Negro thinks another example of this confusion surrounding our food is with grains. In recent years, there has been so much conversation, largely negative, surrounding grains that one's impulse might be to stay away from it all together. However, Chef Negro is a big fan of grains and a huge supporter of GRGP. His interest in grains also hearkens back to his childhood. "In Argentina, due to a strong Italian influence, we eat a lot of flour in various forms, bread, cakes and of course pasta. Last summer, Piattoni got to know the Greenmarket well and was thrilled to discover the Grainstand. In preparation for opening his restaurant he would host dinner parties with friends, and over time grains became an integral part of the meal. Now that METTA is open, one can find lots of grains and beans on the menu. Some highlights are charred beets with pickled rye berries and freekeh risotto with mushrooms and celery root puree. The sourdough flatbread is made in-house using 85% half white flour and 15% red fife flour, both from Farmer Ground Flour.
Chef Negro Piattoni continues to stay true to his upbringing with his cooking style. There is no gas-fueled equipment at METTA, just one electric oven and an open-fire pit from which most of the dishes are cooked. "Fire cooking" is something that he learned growing up in Argentina and perfected while working under celebrity chef, Francis Mallman. Negro has brought this expertise to Brooklyn, and the response from guests has been positive. For those who want to experience this unique style up close, they can dine at the chef's counter. He also uses preservation and fermentation techniques to add depth and increase the health benefits of his dishes. Often people believe they do not have time to shop at the Greenmarket or properly source their ingredients. But Chef Negro advises home cooks: "Don't be lazy with your food. Know where your food comes from, and eat well." Back to top.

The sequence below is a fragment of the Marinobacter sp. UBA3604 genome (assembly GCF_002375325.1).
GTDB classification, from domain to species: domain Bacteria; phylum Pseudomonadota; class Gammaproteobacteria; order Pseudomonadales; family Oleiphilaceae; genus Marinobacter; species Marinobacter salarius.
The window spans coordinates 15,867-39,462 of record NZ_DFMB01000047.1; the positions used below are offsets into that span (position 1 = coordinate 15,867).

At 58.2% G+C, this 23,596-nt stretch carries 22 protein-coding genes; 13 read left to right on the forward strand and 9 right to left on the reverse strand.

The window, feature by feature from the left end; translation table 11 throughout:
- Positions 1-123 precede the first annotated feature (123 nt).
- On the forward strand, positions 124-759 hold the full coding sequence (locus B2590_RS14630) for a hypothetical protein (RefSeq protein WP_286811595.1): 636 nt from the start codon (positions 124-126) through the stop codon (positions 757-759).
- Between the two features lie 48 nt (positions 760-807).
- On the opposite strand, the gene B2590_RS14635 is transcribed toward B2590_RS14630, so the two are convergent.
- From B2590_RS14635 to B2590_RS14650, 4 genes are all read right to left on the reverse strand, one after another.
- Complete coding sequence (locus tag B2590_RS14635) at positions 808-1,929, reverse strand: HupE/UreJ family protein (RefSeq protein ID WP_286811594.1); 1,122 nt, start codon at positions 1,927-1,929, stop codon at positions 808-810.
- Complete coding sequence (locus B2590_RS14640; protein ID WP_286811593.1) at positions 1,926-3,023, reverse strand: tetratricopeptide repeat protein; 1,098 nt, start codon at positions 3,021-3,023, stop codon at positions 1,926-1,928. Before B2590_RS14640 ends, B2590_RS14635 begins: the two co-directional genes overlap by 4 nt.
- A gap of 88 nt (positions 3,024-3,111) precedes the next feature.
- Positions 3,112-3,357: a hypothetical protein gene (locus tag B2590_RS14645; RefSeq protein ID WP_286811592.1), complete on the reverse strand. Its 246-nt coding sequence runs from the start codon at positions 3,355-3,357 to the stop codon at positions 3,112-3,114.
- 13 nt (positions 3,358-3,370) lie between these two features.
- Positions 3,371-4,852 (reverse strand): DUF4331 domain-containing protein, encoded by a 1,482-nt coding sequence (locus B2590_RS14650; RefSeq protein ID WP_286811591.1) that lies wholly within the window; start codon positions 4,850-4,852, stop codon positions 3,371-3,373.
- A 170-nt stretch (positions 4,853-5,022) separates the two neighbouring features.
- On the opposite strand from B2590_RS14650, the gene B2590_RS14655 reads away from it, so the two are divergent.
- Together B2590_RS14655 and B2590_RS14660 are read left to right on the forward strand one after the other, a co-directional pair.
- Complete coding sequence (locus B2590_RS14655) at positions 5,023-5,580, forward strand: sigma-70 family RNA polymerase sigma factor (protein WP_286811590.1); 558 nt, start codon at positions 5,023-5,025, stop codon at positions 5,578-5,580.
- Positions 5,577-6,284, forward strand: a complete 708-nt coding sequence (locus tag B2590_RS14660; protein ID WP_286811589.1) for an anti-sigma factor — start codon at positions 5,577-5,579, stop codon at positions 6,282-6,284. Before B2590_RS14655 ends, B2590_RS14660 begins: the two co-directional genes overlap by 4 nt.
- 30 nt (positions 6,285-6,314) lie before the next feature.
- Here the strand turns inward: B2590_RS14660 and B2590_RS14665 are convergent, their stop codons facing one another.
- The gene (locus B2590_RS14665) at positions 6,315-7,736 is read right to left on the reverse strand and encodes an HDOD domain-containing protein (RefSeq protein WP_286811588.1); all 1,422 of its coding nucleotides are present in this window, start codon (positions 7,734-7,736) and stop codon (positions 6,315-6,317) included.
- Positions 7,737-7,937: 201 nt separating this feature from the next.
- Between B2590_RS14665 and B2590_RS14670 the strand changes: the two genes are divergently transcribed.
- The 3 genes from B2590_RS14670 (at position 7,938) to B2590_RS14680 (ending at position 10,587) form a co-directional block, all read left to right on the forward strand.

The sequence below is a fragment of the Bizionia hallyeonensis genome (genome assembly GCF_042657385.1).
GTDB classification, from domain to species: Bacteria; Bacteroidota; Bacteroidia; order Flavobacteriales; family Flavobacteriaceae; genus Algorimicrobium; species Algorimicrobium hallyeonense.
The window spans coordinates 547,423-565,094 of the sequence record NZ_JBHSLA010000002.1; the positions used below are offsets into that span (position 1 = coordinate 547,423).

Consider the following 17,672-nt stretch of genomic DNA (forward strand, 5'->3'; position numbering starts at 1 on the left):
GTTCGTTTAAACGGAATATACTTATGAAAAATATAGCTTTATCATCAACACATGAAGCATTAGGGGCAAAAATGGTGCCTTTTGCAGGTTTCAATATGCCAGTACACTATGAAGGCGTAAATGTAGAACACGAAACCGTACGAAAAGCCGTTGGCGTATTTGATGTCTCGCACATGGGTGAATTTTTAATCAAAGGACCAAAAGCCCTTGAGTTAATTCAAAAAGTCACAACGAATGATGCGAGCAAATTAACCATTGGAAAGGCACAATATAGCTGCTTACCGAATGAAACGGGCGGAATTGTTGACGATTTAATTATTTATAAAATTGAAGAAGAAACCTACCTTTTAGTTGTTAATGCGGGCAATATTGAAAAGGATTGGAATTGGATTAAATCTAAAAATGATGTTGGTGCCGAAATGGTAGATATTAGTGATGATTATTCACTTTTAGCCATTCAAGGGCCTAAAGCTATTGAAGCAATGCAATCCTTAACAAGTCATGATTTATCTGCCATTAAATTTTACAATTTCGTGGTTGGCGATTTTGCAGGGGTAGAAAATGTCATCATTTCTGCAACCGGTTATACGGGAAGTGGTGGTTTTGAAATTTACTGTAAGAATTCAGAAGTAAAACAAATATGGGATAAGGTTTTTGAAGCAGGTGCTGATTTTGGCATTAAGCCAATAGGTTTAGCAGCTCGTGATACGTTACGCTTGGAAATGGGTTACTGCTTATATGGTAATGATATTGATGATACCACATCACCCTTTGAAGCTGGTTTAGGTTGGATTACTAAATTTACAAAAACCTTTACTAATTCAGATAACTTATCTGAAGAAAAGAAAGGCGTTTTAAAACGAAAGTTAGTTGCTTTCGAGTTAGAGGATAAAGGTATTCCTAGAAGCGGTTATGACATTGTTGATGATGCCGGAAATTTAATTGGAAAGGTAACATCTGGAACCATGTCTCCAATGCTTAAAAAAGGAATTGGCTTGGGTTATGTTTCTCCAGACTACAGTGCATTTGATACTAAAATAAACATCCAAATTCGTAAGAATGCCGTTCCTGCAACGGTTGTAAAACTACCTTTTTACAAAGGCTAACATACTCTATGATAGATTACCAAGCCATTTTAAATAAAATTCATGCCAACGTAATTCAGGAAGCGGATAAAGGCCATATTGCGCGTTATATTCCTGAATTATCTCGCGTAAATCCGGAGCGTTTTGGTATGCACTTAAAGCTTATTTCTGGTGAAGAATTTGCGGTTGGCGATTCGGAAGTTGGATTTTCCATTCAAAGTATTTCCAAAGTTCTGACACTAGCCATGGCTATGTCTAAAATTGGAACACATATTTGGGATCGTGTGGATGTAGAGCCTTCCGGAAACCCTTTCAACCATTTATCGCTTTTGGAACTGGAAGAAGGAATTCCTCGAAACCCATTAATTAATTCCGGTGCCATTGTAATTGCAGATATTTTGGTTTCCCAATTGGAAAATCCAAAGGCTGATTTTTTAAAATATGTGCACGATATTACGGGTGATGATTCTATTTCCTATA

Annie Moss, co-owner of Seastar Bakery
Let's take a trip to the west coast to meet our next Innovator, Annie Moss. Moss currently co-owns one of the hippest and most forward-thinking bakeries in Portland, Seastar Bakery.
Moss once played an integral role in the development of GRGP. In 2011, while studying environmental policy at the New School in NYC, Moss connected with Heidi Dolnick, then working on a farmland retention project at GrowNYC. Soon after, they both began working with GrowNYC's fledgling grains project, where Moss helped develop promotional materials such as GRGP's "15 Reasons to Eat Locally Grown Grains." After grad school, Annie moved to Portland, OR. She feared she'd have to shift focus due to the narrowness of the field of regional grains, and was pleasantly surprised by Portland's interest in wellness and overall locavore nature. Annie quickly realized that there was interest in local grains in the Pacific Northwest, and she got a job as general manager at Tabor Bread. "In New York, Greenmarket provides a level of coordination and organization that is unrivaled in other parts of the country. Tabor Bread has a different aesthetic than other Portland bakeries, one focused on advocating for local grains and its integral role in the food system."